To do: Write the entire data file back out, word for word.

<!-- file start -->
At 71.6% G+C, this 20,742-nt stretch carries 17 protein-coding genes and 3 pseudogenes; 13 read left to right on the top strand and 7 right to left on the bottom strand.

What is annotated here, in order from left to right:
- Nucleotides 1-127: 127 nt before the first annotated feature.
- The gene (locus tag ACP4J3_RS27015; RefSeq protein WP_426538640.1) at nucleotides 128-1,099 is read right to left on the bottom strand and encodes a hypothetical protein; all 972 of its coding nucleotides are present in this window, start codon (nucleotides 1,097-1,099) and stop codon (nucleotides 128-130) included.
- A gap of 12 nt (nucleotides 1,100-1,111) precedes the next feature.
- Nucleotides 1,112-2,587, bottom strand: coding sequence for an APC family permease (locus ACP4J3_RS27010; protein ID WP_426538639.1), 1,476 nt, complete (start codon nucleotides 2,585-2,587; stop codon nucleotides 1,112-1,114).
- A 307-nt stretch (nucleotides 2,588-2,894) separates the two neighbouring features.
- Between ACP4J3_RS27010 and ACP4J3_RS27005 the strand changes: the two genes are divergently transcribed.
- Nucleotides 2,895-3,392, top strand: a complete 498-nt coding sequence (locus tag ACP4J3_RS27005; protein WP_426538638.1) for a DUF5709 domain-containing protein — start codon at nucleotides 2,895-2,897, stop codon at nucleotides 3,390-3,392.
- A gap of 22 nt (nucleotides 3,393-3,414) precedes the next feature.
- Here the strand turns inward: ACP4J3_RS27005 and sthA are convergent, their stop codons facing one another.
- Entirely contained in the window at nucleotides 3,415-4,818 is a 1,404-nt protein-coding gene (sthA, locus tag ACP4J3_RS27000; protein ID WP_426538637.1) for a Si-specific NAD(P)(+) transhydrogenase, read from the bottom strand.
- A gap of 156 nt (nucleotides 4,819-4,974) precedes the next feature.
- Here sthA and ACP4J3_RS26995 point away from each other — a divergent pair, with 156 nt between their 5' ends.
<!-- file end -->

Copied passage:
At 71.6% G+C, this 20,742-nt stretch carries 17 protein-coding genes and 3 pseudogenes; 13 read left to right on the top strand and 7 right to left on the bottom strand.

What is annotated here, in order from left to right:
- Nucleotides 1-127: 127 nt before the first annotated feature.
- The gene (locus tag ACP4J3_RS27015; RefSeq protein WP_426538640.1) at nucleotides 128-1,099 is read right to left on the bottom strand and encodes a hypothetical protein; all 972 of its coding nucleotides are present in this window, start codon (nucleotides 1,097-1,099) and stop codon (nucleotides 128-130) included.
- A gap of 12 nt (nucleotides 1,100-1,111) precedes the next feature.
- Nucleotides 1,112-2,587, bottom strand: coding sequence for an APC family permease (locus ACP4J3_RS27010; protein ID WP_426538639.1), 1,476 nt, complete (start codon nucleotides 2,585-2,587; stop codon nucleotides 1,112-1,114).
- A 307-nt stretch (nucleotides 2,588-2,894) separates the two neighbouring features.
- Between ACP4J3_RS27010 and ACP4J3_RS27005 the strand changes: the two genes are divergently transcribed.
- Nucleotides 2,895-3,392, top strand: a complete 498-nt coding sequence (locus tag ACP4J3_RS27005; protein WP_426538638.1) for a DUF5709 domain-containing protein — start codon at nucleotides 2,895-2,897, stop codon at nucleotides 3,390-3,392.
- A gap of 22 nt (nucleotides 3,393-3,414) precedes the next feature.
- Here the strand turns inward: ACP4J3_RS27005 and sthA are convergent, their stop codons facing one another.
- Entirely contained in the window at nucleotides 3,415-4,818 is a 1,404-nt protein-coding gene (sthA, locus tag ACP4J3_RS27000; protein ID WP_426538637.1) for a Si-specific NAD(P)(+) transhydrogenase, read from the bottom strand.
- A gap of 156 nt (nucleotides 4,819-4,974) precedes the next feature.
- Here sthA and ACP4J3_RS26995 point away from each other — a divergent pair, with 156 nt between their 5' ends.